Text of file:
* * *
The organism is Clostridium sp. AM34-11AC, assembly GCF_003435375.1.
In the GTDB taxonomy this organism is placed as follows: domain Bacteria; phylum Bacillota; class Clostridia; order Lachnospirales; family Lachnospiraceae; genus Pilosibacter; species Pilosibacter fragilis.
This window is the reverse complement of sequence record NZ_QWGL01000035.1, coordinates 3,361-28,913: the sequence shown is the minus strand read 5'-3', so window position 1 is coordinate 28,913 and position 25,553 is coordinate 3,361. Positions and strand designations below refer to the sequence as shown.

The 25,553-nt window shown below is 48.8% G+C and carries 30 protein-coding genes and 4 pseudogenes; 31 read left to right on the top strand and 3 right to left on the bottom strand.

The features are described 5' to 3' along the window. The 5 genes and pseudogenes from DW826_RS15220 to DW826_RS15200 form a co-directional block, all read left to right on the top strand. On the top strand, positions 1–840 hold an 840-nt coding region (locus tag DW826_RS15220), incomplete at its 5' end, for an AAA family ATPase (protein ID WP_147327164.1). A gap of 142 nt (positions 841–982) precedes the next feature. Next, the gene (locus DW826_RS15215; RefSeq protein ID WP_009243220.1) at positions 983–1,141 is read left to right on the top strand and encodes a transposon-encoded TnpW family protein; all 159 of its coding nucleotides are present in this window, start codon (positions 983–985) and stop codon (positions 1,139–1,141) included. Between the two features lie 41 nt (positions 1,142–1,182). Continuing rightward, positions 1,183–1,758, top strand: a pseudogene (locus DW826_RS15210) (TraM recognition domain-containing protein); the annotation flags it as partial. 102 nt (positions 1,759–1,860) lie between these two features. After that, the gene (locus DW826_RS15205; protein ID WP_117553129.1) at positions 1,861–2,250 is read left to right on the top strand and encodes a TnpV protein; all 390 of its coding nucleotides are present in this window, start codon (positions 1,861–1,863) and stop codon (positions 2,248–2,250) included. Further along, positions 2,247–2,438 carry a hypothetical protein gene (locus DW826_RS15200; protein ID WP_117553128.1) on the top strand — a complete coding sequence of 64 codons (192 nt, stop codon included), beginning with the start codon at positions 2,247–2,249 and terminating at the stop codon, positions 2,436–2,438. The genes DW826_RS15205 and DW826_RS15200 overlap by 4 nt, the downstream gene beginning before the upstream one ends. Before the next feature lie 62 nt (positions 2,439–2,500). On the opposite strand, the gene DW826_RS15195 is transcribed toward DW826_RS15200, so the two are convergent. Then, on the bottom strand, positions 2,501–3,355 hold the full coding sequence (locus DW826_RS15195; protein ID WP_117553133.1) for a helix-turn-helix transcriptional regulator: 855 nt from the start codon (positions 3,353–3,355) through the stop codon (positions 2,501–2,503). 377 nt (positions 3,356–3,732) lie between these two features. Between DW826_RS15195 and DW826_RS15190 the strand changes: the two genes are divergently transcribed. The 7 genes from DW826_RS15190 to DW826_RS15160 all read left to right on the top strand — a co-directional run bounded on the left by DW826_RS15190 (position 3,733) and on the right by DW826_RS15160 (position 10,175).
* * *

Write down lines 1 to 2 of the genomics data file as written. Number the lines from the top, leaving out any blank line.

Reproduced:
The organism is Clostridium sp. AM34-11AC, assembly GCF_003435375.1.
In the GTDB taxonomy this organism is placed as follows: domain Bacteria; phylum Bacillota; class Clostridia; order Lachnospirales; family Lachnospiraceae; genus Pilosibacter; species Pilosibacter fragilis.